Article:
Doug included this image in his blog entry below but I thought it was so amazing that I wanted to write about it too.
What you're seeing here is a view out the airplane window as Rosetta flew by Mars. The Philae lander, whose CIVA camera took this photo, was a passenger for this ride, bolted to the side of the Rosetta spacecraft. Can you imagine staring at black space for years, then seeing a reddish pinprick of light begin slowly to wax, then, over the course of just a few days, swell into a giant globe that fills your sky, then watch it trail away again as a crescent, leaving you alone in space again? Philae was along for that ride, and its snapshots will all contain parts of the Rosetta spacecraft in the foreground. I hope there were more pictures, taken at different times.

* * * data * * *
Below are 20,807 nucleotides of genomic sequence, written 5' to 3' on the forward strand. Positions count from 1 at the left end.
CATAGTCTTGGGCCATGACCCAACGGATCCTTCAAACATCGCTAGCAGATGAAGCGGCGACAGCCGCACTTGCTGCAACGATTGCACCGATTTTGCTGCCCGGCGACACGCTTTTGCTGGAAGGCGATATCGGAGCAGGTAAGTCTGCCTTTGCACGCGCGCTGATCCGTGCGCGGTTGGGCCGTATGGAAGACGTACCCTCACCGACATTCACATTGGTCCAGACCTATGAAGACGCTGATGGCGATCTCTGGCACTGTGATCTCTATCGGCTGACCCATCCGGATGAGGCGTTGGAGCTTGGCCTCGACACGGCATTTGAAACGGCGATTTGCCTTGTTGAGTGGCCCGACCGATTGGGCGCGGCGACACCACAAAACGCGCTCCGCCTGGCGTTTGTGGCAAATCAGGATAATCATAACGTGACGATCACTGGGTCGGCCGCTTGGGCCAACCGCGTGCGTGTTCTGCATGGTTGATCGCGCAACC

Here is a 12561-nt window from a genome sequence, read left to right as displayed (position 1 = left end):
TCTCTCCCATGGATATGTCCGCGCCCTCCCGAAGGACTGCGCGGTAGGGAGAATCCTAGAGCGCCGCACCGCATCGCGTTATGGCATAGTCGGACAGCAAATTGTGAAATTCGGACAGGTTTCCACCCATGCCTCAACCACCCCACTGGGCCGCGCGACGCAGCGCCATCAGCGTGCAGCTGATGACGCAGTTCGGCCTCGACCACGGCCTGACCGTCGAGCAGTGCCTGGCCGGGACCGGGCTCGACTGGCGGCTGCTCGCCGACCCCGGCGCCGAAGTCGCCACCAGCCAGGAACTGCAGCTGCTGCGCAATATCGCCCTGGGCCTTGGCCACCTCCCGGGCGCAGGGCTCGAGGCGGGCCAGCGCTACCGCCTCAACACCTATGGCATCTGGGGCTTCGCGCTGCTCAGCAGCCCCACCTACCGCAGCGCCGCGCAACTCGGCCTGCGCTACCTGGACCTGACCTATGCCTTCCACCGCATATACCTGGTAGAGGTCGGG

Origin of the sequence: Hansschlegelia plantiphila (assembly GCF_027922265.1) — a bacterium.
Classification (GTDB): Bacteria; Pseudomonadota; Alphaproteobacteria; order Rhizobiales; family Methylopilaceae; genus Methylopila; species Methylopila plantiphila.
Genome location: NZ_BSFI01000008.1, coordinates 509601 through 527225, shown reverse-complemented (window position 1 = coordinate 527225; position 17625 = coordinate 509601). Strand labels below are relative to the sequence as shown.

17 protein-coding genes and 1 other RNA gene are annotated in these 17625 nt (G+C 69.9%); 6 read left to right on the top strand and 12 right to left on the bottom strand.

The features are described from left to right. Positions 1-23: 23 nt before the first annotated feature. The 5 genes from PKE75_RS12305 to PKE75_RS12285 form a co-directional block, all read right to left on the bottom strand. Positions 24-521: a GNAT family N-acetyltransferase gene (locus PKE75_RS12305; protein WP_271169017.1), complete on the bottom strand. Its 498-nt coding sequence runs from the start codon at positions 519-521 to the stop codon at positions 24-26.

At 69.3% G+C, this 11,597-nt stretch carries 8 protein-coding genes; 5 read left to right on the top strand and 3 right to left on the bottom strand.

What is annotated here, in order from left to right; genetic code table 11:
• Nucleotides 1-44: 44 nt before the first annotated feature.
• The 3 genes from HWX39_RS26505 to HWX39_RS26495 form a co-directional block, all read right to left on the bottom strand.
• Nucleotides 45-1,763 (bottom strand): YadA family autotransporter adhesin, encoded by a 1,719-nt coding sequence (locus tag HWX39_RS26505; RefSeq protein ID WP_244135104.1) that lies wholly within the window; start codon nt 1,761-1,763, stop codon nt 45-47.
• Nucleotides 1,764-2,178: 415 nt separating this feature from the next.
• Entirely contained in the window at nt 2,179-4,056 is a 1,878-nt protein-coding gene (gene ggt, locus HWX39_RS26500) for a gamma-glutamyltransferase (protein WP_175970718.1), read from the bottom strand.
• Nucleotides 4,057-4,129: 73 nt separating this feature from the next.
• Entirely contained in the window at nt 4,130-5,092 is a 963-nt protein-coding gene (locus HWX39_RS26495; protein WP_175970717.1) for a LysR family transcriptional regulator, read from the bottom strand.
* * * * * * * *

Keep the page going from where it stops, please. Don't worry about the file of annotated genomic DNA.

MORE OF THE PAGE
I've been trying to figure out why I get such a thrill from seeing pictures of spacecraft in space (or on a foreign planet). After all, that's not what the spacecraft were sent for -- they were sent to get pictures and data of these foreign places, not of themselves. I guess it's for the same reason that, when I travel, I hand my camera to passers-by and ask them to take photos of me standing in front of this or that landmark. It's a way of proving to myself that "I was here."
Rosetta Was Here.